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  • Writer's pictureerikaraskin

In Honor Of Irreverence And National Sibling Day

Updated: Apr 14

The majestic Rev. William Barber received an award given in our dad's name for his unflinching commitment to ending poverty. When my brother presented the plaque, he said: You are now an honorary Raskin. Which means you can come over anytime and get made fun of.


While Dr. Barber looked confused, people who know us better raised nary an eyebrow.


Never Leave The Room is the clan motto at Thanksgiving, Sunday Brunch and during hospital visiting hours. Once a particular sib-in-law got mad at various intra-familial responses to some Facebook post. She began unfriending the group with a vengeance. While it proved temporary, it was very, very funny given the ICU setting where the status changes were noted one after the other.


Our love language has a kick.


Even big news is delivered in wisecracks. An impending grandbaby was recently announced at a birthday meal when my sibling demanded, seemingly apropos of nothing: Are you pregnant?


Me: What?


Him: I've been hearing whispers all morning.


Me: Rude.


(Turns out my son and his girlfriend had something to share with the group.)


In truth, we pretty much always know what's going on in each other's lives (if not directly from the source then from a cousin, offspring or nibling sworn to secrecy.)


A family of competitive story tellers, we put to votes the better rendition of the same narrative. Lobbying takes place, particular attention paid to the U10s. Their support is gold.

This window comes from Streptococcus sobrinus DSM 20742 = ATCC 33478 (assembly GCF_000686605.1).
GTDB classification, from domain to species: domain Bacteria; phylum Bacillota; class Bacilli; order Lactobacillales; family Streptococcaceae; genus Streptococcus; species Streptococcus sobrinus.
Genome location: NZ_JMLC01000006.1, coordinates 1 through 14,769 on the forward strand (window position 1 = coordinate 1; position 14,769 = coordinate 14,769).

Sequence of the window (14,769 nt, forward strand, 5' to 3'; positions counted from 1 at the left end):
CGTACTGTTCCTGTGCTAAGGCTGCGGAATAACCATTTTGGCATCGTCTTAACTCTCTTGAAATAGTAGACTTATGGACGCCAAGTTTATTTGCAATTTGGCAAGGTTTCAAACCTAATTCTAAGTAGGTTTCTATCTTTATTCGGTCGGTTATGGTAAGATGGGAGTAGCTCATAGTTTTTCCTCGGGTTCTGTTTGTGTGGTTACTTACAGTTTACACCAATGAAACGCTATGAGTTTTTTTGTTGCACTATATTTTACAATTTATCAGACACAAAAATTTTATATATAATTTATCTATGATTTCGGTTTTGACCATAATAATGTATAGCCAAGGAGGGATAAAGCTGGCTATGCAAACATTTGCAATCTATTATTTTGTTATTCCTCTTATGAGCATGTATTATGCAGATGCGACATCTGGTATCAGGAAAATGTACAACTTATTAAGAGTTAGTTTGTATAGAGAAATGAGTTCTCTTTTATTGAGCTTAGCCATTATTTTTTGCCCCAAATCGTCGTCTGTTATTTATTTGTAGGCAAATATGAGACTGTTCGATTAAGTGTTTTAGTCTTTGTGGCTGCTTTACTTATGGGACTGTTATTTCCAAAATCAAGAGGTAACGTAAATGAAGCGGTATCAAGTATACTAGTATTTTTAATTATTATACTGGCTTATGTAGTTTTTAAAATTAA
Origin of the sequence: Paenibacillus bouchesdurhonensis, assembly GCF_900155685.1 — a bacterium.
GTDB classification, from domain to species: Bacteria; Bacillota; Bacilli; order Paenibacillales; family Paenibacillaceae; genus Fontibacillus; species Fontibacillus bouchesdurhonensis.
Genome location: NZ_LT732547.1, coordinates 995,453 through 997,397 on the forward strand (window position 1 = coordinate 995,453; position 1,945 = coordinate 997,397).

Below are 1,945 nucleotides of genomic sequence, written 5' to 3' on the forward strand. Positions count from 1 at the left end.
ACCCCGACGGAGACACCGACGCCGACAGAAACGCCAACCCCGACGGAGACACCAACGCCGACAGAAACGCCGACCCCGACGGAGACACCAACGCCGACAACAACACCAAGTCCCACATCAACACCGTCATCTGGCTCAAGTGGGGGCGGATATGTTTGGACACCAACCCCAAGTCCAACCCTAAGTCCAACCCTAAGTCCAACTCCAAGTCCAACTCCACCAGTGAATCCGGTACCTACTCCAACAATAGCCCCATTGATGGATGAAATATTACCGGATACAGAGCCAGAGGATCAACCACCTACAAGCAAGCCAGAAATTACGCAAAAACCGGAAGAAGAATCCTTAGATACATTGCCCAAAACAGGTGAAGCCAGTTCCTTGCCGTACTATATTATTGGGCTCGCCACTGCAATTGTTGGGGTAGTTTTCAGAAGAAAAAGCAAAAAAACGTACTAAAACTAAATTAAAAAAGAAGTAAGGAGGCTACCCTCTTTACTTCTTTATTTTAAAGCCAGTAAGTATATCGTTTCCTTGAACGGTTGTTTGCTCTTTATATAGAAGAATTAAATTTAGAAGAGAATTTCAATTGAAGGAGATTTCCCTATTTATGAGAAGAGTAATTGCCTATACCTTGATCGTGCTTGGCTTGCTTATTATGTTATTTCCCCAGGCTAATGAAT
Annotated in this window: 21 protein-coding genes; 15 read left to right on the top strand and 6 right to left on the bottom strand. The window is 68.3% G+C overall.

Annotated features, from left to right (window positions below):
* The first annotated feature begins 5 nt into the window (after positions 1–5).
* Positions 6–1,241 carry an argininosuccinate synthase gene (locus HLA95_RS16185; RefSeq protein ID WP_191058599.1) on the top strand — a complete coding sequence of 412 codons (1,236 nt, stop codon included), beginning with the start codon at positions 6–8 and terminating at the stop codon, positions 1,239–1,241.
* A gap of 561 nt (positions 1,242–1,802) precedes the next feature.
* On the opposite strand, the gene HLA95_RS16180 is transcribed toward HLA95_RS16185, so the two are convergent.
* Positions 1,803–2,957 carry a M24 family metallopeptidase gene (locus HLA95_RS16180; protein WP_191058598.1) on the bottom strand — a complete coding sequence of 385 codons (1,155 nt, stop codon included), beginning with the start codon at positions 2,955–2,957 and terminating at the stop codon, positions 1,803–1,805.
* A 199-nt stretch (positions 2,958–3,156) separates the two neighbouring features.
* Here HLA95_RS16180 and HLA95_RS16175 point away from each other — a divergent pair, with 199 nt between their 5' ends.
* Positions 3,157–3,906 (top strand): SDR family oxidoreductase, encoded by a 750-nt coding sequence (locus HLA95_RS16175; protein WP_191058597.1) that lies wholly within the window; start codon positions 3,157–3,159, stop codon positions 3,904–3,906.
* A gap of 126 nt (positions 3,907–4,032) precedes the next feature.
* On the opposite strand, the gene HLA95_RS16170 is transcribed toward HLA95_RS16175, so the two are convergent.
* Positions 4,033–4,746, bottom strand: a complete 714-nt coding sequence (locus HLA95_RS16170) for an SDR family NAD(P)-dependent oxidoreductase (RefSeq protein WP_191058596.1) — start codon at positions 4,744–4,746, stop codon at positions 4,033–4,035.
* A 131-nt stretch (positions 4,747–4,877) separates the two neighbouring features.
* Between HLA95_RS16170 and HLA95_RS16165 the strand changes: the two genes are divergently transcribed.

One of the next gen cousins who has only recently given up diapers is capable of directing a heat seeking taunt with the skilled precision of a much older family member.


A recent one-liner got a lot of attention. It occurred when the preschooler listened to a relative lament a rough recess on the playground.


5-year-old: Then after everything bad that already happened, Wyatt wouldn't let me play with him on the slide!


2-year-old, who's never met Wyatt: Well, I had a great day. Especially after Wyatt came to my school and asked me to go down the slide with him.


After the exchange the toddler was put forward as the funniest in the family. My 20-something nephew said he'd have to see the rest of his cousin's material before committing support.


(Which makes sense.)


The flipside to the chronic digs is the unadulterated joy over our loved ones' new relationships, jobs and puppies. A deep vein of support runs between us.


Recently after the passing of one of the family dogs, an announcement was sent out en masse. The heartfelt condolences grew naturally into a roll call listing each other's pets who'd gone before him.


It was nice.


Until somebody made the first disparaging comment about a long-gone companion's penchant for leg-humping.


Then it was on.











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